Kimberly Sherertz, the largest shareholder in Vancouver-based Barrett Business Services Inc., isn’t letting up on her move to shake up the firm’s management.
In a filing with the U.S. Securities and Exchange Commission on Wednesday, Sherertz said Barrett’s rules spelling out how executives will be compensated in case the company is taken over need to be changed “to conform with industry standards and best practices for the mutual benefit of BBSI’s management, its board and shareholders.”
Sherertz, who, along with other shareholders, launched a proxy battle on Nov. 21, also took aim at Barrett’s golden parachutes — lucrative payouts given to senior executives when a company is acquired by another firm, resulting in the loss of those executives’ jobs.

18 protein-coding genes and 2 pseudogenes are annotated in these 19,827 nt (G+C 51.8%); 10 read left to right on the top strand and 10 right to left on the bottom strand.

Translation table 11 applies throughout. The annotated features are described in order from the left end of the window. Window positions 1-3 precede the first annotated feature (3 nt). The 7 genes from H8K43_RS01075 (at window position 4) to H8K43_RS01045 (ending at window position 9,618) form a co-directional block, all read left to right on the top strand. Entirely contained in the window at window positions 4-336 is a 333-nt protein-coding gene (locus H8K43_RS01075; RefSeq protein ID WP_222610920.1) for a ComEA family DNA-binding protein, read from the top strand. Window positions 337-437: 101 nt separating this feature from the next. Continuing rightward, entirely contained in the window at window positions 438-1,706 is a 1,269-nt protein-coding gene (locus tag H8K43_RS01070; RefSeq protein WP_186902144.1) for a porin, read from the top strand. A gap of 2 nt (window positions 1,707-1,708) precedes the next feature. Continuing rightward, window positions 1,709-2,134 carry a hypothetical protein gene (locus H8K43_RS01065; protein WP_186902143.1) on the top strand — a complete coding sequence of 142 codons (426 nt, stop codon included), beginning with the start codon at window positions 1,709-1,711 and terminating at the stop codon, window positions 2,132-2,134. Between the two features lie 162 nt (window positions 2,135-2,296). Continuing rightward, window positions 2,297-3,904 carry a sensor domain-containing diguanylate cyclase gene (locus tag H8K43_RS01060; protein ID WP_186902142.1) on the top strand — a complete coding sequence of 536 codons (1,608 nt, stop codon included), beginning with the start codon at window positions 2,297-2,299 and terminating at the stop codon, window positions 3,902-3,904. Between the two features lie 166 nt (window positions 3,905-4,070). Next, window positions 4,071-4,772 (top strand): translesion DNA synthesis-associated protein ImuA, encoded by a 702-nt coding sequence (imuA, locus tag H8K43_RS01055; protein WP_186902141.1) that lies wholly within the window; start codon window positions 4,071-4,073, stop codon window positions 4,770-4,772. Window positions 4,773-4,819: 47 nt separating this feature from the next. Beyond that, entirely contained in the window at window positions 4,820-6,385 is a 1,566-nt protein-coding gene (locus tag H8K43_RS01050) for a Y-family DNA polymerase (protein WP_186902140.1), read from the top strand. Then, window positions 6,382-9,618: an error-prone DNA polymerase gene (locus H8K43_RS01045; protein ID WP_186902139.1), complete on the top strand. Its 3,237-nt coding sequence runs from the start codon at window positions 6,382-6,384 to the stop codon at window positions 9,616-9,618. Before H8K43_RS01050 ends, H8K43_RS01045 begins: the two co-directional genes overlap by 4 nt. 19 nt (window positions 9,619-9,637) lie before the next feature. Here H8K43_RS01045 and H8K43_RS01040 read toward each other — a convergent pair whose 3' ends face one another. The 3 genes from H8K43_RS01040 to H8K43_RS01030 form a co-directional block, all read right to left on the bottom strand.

If control of Barrett changed hands, then its executives would be eligible for such a payout for three years after the deal closed, Sherertz said. That needs to change to reflect “industry norms,” Sherertz said.
Sherertz also said shareholders should be given a “say on pay” vote on executive salaries, which refers to a corporate rule that grants shareholders influence over executive compensation. If Barrett doesn’t make those and other revisions to its “Change in Control Agreements,” Sherertz said, then her shareholder group’s “anticipated slate of directors, if elected, would plan to review the existing agreements and consider all of its alternatives with respect to them.”
Sherertz is the widow of former Barrett CEO William Sherertz, 64, who died unexpectedly in January. She was appointed sole representative of the estate of her late husband. The estate owns roughly 25 percent of Barrett’s stock. Barrett provides human resource outsourcing and professional management consulting services. The company’s CEO is Michael Elich.
Barrett stock, which trades as BBSI, closed up 2.54 percent Wednesday, at $18.95 per share.